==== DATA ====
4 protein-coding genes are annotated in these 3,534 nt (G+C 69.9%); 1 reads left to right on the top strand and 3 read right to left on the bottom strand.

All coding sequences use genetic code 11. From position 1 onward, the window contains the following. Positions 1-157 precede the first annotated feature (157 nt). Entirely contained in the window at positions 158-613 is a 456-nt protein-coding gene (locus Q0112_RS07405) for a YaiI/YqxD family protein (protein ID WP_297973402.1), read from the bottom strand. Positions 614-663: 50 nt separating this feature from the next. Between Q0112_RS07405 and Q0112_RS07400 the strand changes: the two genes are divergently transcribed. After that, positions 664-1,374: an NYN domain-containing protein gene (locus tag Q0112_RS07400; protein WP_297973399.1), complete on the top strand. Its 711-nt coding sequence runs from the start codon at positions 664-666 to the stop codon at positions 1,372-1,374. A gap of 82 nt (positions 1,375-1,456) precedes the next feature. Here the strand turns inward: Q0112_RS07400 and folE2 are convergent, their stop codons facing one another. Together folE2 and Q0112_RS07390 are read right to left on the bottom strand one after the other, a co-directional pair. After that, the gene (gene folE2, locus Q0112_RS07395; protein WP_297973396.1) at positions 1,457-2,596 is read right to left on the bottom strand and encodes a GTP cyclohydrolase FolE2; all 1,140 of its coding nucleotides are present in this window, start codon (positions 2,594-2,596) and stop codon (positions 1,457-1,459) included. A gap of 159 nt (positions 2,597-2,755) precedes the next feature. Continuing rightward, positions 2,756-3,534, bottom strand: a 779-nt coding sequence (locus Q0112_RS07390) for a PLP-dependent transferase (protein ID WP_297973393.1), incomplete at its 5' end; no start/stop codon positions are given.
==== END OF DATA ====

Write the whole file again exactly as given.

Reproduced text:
4 protein-coding genes are annotated in these 3,534 nt (G+C 69.9%); 1 reads left to right on the top strand and 3 read right to left on the bottom strand.

All coding sequences use genetic code 11. From position 1 onward, the window contains the following. Positions 1-157 precede the first annotated feature (157 nt). Entirely contained in the window at positions 158-613 is a 456-nt protein-coding gene (locus Q0112_RS07405) for a YaiI/YqxD family protein (protein ID WP_297973402.1), read from the bottom strand. Positions 614-663: 50 nt separating this feature from the next. Between Q0112_RS07405 and Q0112_RS07400 the strand changes: the two genes are divergently transcribed. After that, positions 664-1,374: an NYN domain-containing protein gene (locus tag Q0112_RS07400; protein WP_297973399.1), complete on the top strand. Its 711-nt coding sequence runs from the start codon at positions 664-666 to the stop codon at positions 1,372-1,374. A gap of 82 nt (positions 1,375-1,456) precedes the next feature. Here the strand turns inward: Q0112_RS07400 and folE2 are convergent, their stop codons facing one another. Together folE2 and Q0112_RS07390 are read right to left on the bottom strand one after the other, a co-directional pair. After that, the gene (gene folE2, locus Q0112_RS07395; protein WP_297973396.1) at positions 1,457-2,596 is read right to left on the bottom strand and encodes a GTP cyclohydrolase FolE2; all 1,140 of its coding nucleotides are present in this window, start codon (positions 2,594-2,596) and stop codon (positions 1,457-1,459) included. A gap of 159 nt (positions 2,597-2,755) precedes the next feature. Continuing rightward, positions 2,756-3,534, bottom strand: a 779-nt coding sequence (locus Q0112_RS07390) for a PLP-dependent transferase (protein ID WP_297973393.1), incomplete at its 5' end; no start/stop codon positions are given.